SUDDEN DANGER followed DIAL RED O (1955), which I reviewed earlier this month.
This time around Det. Lt. Andy Doyle (Elliott) is investigating the apparent suicide of the mother of a blind man (Tom Drake).
Andy quickly deduces it was murder, but whodunit? Her ostensibly loving son, who might have wanted her money for an eye surgery? His girlfriend (Beverly Garland)? Someone else?
SUDDEN DANGER may not be great cinema, but it does exactly what a series movie should, provide enjoyable entertainment for around an hour -- 65 minutes, in this case. It's about on a par with a solid episode of DRAGNET.
Reliable faces like Lyle Talbot and Frank Jenks turn up to move things along, and all in all, it's a fun story, by the reliable Daniel B. Ullman; Ullman cowrote the script with Elwood Ullman.
One thing that puzzled me -- if Tom Drake's character was blinded by eye drops, how did it happen in both eyes and not just one? Did he not realize the problem until he'd used them in both eyes? It seems like he might have had a clue after the first one...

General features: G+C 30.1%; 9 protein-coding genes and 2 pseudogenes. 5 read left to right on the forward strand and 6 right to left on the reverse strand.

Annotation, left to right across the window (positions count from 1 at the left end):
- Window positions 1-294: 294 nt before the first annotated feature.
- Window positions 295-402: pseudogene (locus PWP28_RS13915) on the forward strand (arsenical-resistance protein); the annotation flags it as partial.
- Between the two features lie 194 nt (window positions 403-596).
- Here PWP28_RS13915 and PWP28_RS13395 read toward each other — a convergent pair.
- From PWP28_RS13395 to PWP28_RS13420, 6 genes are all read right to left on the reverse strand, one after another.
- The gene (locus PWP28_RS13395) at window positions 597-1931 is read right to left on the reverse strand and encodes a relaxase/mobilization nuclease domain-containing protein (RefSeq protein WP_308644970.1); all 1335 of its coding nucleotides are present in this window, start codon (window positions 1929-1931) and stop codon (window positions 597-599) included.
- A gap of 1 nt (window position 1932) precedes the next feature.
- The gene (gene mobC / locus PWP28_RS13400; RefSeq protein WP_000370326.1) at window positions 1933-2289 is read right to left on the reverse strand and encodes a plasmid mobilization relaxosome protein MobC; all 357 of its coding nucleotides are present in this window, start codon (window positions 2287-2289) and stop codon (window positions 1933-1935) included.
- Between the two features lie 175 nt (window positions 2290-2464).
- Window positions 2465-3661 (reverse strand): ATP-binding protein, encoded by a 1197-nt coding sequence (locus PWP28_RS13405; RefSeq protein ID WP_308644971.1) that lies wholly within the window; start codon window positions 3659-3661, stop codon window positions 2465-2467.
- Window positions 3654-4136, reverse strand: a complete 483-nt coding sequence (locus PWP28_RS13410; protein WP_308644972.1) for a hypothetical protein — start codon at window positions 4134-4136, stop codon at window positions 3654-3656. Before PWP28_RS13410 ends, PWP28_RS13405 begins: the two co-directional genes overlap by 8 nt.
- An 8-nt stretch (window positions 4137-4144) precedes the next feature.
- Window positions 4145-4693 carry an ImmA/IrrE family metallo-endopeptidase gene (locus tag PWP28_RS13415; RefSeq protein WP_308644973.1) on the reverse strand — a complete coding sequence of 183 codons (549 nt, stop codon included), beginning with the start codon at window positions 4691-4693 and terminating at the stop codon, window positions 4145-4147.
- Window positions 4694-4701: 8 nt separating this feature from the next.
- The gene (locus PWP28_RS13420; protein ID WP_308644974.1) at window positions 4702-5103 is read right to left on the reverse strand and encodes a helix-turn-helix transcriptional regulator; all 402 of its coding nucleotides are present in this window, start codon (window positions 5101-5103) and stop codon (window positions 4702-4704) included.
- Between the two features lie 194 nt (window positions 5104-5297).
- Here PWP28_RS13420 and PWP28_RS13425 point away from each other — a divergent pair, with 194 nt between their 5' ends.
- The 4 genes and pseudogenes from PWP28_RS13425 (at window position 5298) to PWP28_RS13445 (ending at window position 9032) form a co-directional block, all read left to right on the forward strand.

Hubert Cornfield directed, with black and white cinematography by Ellsworth Fredricks.
Like DIAL RED O, SUDDEN DANGER is a very nice print with no extras. It's great to have these movies available in such good condition from the Warner Archive.
I'll be reviewing the three additional films in the set in the future.
Thanks to the Warner Archive for providing a review copy of this DVD collection. Warner Archive releases are MOD (manufactured on demand) and may be ordered from the Warner Archive Collection at the WBShop.